New U.S. research suggests there is more evidence that breastfeeding can bring benefits for mom as well as baby, finding that women with normal blood pressure who breastfeed for at least six months benefit from better cardiovascular health in the years to come.
Led by Malamo Countouris, MD, at the University of Pittsburgh, the study looked at 678 pregnant women between 1998 and 2004, noting which of the women had high or normal blood pressure during pregnancy.
The women were assessed again seven to 15 years later, when they reported on how long they had breastfed after each pregnancy. Measurements of the women's blood pressure, cholesterol, triglycerides, and the diameter and thickness of the carotid artery were also taken, factors which are all commonly used to assess the risk of heart disease risk.
The women were then divided into three groups: those who never breastfed, those who breastfed for less than six months per pregnancy, and those who breastfed for six months or more per pregnancy.
Women who breastfed had better cardiovascular health
After adjusting for factors such as age, body mass index, and socio-economic status, the researchers found in the follow-up that women with normal blood pressure during pregnancy and who breastfed for six months or more had better markers of cardiovascular health, including significantly higher levels of "good" HDL cholesterol, lower triglycerides, and healthier carotid artery thickness compared to those who had never breastfed.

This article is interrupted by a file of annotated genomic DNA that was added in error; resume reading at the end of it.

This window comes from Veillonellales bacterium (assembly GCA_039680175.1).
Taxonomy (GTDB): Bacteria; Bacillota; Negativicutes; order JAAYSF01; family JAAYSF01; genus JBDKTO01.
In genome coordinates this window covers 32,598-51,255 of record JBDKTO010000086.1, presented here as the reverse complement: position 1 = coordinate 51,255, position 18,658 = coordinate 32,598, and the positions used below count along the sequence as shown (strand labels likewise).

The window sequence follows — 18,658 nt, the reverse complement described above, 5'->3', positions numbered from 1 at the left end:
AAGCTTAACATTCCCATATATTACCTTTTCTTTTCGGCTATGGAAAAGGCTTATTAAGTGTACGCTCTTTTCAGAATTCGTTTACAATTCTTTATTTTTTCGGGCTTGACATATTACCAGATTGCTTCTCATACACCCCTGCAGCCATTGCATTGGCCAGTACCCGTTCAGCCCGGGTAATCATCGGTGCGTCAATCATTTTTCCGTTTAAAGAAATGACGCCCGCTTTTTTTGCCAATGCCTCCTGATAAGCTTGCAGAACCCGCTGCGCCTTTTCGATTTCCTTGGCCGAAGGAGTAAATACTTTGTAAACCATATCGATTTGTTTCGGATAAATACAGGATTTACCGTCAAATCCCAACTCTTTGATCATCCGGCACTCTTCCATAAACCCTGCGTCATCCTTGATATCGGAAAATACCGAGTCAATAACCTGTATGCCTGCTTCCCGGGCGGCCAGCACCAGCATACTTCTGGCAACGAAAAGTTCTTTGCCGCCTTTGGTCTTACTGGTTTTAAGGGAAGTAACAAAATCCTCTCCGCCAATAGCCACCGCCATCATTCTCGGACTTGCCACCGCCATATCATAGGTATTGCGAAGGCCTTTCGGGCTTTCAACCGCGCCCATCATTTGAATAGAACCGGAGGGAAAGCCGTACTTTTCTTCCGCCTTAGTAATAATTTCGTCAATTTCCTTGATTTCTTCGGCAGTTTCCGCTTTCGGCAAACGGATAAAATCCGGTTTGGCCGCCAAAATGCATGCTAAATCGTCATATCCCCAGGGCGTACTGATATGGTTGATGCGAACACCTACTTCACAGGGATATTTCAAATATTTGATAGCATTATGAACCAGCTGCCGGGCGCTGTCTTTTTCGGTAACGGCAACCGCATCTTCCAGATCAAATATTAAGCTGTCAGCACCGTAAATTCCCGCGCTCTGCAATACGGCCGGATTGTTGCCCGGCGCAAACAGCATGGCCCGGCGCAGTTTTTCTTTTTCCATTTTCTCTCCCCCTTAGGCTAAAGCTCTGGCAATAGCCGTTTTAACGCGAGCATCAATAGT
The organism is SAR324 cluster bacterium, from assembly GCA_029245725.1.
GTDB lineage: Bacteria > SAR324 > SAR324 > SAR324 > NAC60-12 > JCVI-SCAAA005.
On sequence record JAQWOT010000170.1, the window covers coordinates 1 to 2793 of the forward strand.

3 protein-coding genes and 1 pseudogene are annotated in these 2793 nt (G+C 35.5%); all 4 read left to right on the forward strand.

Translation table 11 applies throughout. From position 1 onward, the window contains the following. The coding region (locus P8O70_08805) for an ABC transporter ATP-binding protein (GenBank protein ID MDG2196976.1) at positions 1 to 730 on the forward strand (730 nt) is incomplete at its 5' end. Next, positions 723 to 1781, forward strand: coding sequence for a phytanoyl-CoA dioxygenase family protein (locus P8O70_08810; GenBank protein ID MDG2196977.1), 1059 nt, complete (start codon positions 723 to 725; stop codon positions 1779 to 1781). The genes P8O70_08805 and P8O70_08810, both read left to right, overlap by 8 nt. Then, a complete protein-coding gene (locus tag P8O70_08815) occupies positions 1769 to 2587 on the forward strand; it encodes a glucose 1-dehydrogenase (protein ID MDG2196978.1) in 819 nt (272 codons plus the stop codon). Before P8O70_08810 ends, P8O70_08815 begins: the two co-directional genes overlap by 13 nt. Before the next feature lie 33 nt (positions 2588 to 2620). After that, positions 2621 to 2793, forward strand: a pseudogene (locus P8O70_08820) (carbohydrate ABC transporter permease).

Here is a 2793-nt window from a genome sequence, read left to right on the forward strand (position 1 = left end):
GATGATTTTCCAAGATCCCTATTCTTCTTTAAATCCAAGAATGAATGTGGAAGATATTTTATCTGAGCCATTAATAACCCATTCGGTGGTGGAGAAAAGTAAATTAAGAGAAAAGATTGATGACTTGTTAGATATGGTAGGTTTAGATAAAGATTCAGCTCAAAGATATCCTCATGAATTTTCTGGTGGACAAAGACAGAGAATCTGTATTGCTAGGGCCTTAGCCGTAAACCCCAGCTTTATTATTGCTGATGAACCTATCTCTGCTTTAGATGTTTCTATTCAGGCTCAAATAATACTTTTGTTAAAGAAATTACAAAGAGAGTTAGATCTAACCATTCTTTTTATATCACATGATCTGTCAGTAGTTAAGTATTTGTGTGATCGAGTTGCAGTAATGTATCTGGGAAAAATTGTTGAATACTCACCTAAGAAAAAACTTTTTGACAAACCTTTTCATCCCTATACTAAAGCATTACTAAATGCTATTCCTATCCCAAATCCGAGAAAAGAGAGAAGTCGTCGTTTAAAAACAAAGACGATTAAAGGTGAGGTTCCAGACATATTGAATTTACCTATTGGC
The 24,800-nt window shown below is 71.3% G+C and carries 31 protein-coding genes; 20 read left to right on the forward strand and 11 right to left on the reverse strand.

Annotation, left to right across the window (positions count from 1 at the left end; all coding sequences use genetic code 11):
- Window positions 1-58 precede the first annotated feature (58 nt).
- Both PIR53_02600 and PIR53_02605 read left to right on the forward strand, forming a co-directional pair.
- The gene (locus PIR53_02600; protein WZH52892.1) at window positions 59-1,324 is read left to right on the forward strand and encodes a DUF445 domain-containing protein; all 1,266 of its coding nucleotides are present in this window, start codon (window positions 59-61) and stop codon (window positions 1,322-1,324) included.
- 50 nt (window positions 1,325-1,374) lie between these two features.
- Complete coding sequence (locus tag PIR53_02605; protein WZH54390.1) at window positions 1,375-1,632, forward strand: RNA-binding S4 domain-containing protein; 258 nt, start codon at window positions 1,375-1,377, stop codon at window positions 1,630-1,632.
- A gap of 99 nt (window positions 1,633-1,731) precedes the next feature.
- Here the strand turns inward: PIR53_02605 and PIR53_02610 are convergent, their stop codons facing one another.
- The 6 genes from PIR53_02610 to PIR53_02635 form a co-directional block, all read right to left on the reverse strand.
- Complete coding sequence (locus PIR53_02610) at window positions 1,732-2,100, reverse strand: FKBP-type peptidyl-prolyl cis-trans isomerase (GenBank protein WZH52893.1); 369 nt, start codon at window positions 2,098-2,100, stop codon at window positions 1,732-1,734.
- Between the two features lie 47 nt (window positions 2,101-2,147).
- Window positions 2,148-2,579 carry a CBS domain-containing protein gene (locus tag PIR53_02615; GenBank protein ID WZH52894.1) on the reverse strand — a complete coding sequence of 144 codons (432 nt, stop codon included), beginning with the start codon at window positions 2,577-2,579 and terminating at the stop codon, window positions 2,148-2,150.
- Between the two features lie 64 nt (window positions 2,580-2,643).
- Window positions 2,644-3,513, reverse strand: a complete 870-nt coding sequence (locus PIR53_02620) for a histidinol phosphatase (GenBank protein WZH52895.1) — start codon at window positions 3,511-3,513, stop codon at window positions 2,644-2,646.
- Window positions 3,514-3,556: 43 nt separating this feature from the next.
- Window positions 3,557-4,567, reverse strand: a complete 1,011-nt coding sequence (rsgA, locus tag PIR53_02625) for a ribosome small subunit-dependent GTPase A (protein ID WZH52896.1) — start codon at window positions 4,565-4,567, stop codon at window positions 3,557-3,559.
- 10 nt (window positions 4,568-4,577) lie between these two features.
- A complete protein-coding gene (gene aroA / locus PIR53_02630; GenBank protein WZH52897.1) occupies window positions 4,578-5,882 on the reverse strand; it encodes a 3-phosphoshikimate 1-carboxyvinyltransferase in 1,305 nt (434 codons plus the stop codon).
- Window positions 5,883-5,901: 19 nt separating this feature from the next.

However, the women who had high blood pressure during pregnancy did not reap the same cardiovascular benefits.
Countouris pointed out that this may be due to the number of participants with high blood pressure, which may have been too small to show any potential cardiovascular benefit of breastfeeding among this group.
It could be thanks to hormones
Although why breastfeeding may have a protective effect is still unknown, one hypothesis is that it increases levels of the hormone oxytocin, which can lower blood pressure. Breastfeeding could also counteract some of the metabolic changes that occur during pregnancy.
The researchers added that further research with larger sample sizes, following women for longer periods of time could now shed more light on how breastfeeding can affect cardiovascular risk among women with normal and high blood pressure during pregnancy.
The research is due to be presented at the American College of Cardiology's 67th Annual Scientific Session taking place Saturday, March 10 to Monday, March 12.
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